Over the years many events have shaped my days, some have been unusual, some really amusing, some scary and some just plain out of this world.
As I try to remember each, or find another scribbled note in one of my many journals, I’ll try and add them for your amusement.
Early Days in Henley on Thames.
So, in no particular order I’m going to try and write them down, just as I remember them today.
If my mother were alive today she would say “How frightfully Interesting” one of her favorite expressions when raising her eyebrows in feigned acceptance.
Now I should start by suggesting all these little ‘pearls’ were probably her fault, after all she was the one that let go of my perambulator as we took our morning walk along the towpath alongside the river Thames in Henley on Thames at the tender age of eighteen months.
The ‘pram’ proceeded at increasing velocity across the footpath until it met the kerb by the rivers edge.
It came to an abrupt stop.
Catapulting its contents – me – into the river !
I was fortunate that we were near a boatyard at the time, a kindly boatman from Hobbs Boatyard fished me out of the river with a boat hook in fairly short order.
I’m told that there was no lasting damage, perhaps though you may decide otherwise.
Around the age of two
We lived in St Marks Rd, not too far from the town center.
After all those years I still remember a number of events from back then.
The one that stands out was of the milkman – he used to deliver milk with a horse drawn cart.
Anyway this particular day he was almost at the point of delivering our milk, we were heading out for a walk.
I had been given a boiled sweet which I proceeded to try and swallow whole.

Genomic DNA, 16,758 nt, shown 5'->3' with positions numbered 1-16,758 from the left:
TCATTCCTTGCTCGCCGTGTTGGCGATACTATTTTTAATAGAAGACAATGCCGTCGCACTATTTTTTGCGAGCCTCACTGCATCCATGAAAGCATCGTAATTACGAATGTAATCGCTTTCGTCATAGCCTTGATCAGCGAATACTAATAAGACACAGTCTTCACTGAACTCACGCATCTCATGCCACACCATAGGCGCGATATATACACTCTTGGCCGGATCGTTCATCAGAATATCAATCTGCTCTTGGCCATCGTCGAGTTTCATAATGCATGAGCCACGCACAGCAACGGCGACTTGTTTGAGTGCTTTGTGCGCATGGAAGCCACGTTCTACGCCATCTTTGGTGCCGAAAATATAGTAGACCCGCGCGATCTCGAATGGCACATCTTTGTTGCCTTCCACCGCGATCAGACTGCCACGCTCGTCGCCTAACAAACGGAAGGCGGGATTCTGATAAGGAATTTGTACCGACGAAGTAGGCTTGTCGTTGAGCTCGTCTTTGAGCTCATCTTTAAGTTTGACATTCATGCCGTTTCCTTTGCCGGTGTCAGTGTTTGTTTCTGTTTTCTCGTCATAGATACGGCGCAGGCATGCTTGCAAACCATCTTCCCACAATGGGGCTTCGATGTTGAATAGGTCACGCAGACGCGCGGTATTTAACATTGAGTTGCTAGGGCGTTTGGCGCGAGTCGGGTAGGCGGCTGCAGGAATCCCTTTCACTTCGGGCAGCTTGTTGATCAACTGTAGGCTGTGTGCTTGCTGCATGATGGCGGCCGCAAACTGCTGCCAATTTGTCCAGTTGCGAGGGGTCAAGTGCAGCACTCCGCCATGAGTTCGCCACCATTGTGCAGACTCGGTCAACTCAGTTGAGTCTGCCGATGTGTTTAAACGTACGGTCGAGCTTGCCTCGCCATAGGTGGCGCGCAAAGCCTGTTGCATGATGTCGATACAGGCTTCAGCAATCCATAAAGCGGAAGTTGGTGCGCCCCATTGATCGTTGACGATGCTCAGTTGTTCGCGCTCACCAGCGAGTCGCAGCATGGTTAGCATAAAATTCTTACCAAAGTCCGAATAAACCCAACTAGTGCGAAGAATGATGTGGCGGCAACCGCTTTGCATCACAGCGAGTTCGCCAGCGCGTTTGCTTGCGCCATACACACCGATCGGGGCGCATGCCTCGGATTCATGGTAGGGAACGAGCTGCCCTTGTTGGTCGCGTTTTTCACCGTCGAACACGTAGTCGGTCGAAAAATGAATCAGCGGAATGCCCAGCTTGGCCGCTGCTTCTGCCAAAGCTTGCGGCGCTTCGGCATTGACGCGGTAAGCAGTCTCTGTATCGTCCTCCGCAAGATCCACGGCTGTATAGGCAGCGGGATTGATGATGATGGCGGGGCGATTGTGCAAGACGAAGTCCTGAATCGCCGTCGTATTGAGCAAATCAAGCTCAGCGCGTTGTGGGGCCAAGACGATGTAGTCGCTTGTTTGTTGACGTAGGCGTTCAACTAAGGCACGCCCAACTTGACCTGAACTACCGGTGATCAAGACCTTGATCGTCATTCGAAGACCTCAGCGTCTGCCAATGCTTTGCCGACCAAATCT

It wasn’t long before I was choking.
The resultant panic from mother drew his attention to me, whence he came over picked me up turned me upside down and vigorously tapped my back, out popped the boiled sweet.
To be on the safe side my mother then took me to the top of the road and into the small cottage hospital where I was given an xray.
I still remember this because in those days you had to rest on a white enamel like frame, it was really, really cold.
The lady in a white overcoat then hid behind a screen while the machine made all manner of noises – quite scary for a young lad!
Happily, I was fine, we continued on our daily walk.
Around the age of five.
We had a large number of relatives living in Henley in those days so after we moved to Caversham some 7 miles away we were often returning to visit.
On this occasion we used the train, my brother had come along by now.
He was 18 months younger than me so mum used a pushchair and I walked alongside with some reins attached so that I wouldn’t run off.
I cannot remember us arriving by train, but I do remember leaving in the early evening, it was just getting dark.
The journey entailed using the branch line from Henley on Thames, via Wargrave to Twyford where we would catch the train to Reading.
We arrived in Twyford on time, and changed trains, as we left the station.
I remember saying to mum that we had been here before, sure enough we no sooner arrived in Wargrave.
Mum got off here hoping to get another train back, unfortunately the next train was the one we had been on, and it wasn’t due to return until very much later.
The stationmaster allowed us to keep warm by his office coal fire. It was very, very late by the time we arrived home.
My first taste of 7up, about age 8
SS Sunrhea – a buaxite carrier from McKensie to Alcan in Canada.
My father was a merchant sea Captain, one of his first commands was a grain ship that sailed from the Great Lakes to Bristol Avonmouth.
As a special treat we were going to visit him on his ship and stay for a few days.
I guess I was perhaps 8 years old, my brother 6 and a bit.
After being given a tour of the ship, a 10 open holds – grain carrier it seemed huge to us, although I doubt if it was much more than about 12000 tons – the engine room was very noisy and seemed enormous to us kids.